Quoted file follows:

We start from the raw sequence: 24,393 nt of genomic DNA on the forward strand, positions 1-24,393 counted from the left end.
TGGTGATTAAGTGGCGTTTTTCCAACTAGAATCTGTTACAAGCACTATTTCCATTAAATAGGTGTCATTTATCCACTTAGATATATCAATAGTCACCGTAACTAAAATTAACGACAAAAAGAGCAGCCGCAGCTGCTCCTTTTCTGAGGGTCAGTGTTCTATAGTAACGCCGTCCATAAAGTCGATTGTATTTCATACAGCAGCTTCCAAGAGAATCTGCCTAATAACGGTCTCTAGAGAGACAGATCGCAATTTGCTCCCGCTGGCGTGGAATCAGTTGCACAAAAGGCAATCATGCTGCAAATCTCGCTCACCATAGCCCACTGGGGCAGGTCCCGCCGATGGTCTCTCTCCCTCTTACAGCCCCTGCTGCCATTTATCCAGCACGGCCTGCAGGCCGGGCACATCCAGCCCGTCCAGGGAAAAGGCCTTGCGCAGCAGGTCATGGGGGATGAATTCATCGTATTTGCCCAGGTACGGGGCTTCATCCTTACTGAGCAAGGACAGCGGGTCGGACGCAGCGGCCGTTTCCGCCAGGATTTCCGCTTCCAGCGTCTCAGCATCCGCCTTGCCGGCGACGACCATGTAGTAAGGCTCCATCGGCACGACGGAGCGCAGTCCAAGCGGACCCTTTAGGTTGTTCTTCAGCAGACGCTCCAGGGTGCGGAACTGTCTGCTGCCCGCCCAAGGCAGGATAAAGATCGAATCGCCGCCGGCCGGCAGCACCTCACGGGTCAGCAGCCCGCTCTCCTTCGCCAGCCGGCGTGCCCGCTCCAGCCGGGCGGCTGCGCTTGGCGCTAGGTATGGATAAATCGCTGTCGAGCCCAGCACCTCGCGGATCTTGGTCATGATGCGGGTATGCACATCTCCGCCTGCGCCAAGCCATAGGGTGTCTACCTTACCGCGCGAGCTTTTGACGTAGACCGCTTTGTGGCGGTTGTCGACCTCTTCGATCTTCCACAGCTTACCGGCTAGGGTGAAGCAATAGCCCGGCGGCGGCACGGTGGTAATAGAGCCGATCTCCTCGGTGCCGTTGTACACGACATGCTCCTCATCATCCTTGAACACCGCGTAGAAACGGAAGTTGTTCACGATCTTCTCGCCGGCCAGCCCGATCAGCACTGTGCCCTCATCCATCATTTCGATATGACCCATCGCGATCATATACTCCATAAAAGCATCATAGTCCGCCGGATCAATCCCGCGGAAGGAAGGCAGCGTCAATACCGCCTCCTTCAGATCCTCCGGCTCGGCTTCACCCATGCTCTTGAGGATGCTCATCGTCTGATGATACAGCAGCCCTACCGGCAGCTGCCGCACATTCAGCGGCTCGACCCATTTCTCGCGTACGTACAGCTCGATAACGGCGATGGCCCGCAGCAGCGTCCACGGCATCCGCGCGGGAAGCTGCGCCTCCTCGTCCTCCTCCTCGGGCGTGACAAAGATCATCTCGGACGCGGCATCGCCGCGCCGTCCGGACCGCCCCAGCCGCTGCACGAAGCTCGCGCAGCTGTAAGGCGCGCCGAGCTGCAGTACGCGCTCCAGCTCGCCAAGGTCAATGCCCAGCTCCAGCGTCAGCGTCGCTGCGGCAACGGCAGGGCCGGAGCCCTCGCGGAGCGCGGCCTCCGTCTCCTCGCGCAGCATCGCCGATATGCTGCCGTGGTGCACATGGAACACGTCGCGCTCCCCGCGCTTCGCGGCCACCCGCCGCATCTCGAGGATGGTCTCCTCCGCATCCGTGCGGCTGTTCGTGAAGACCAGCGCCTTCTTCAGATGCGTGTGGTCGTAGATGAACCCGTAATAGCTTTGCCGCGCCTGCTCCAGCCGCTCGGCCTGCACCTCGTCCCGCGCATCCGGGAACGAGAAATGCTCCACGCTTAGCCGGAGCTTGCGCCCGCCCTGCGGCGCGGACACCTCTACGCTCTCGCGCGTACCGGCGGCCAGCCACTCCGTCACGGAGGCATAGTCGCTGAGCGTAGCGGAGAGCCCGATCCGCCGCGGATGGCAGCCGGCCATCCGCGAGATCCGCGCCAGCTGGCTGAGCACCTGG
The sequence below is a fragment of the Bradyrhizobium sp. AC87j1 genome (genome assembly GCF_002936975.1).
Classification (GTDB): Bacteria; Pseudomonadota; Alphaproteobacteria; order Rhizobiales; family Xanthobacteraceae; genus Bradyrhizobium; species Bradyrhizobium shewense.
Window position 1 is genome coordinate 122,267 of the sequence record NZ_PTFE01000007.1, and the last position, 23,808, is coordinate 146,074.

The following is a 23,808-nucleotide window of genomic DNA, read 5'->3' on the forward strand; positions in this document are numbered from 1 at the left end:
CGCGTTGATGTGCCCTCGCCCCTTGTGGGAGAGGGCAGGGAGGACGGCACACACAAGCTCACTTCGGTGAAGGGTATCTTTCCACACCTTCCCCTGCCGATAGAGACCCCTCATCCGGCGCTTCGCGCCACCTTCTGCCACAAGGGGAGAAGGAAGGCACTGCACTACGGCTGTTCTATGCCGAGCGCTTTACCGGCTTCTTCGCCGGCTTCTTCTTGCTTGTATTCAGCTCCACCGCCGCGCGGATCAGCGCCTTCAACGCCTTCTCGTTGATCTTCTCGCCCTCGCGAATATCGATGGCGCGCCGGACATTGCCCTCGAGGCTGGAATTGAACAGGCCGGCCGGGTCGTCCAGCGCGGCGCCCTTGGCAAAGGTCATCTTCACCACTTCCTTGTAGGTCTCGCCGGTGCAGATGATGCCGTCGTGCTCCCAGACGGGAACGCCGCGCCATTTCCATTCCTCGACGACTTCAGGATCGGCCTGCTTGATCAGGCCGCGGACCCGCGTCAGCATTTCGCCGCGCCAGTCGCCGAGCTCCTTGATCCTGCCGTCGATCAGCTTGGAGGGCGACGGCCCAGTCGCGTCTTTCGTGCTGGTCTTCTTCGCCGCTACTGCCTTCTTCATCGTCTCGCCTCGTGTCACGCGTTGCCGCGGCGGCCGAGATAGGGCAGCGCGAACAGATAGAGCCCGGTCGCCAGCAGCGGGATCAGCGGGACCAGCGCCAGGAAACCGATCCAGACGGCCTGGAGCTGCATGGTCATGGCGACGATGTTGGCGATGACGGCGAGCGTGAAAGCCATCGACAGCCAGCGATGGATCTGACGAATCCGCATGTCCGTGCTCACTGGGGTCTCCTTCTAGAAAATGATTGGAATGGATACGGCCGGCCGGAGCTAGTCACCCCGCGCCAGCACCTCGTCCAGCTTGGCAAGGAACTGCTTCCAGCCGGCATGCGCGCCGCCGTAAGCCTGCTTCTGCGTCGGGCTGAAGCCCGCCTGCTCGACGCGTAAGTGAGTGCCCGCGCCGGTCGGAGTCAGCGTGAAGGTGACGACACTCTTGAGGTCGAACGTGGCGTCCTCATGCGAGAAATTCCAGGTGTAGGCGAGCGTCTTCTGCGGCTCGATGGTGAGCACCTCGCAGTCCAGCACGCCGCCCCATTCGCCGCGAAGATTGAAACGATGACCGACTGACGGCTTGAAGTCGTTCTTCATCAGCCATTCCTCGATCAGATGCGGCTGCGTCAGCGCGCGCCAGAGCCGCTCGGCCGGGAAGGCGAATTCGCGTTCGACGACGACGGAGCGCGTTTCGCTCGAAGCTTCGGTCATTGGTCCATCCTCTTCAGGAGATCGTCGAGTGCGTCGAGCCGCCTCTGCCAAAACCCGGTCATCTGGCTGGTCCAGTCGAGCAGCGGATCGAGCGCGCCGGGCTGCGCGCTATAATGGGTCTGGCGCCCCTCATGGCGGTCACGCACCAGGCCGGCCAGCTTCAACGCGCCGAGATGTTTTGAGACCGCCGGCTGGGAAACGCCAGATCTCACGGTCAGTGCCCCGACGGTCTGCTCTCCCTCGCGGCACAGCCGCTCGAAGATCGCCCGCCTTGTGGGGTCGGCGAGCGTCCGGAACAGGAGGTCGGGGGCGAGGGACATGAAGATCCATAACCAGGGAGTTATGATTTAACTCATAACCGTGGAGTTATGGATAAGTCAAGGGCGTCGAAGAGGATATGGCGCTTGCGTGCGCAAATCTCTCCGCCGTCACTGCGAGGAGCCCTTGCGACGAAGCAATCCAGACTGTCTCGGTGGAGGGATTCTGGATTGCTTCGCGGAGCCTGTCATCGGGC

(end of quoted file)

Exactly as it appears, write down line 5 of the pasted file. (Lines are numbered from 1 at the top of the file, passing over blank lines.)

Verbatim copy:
Window position 1 is genome coordinate 122,267 of the sequence record NZ_PTFE01000007.1, and the last position, 23,808, is coordinate 146,074.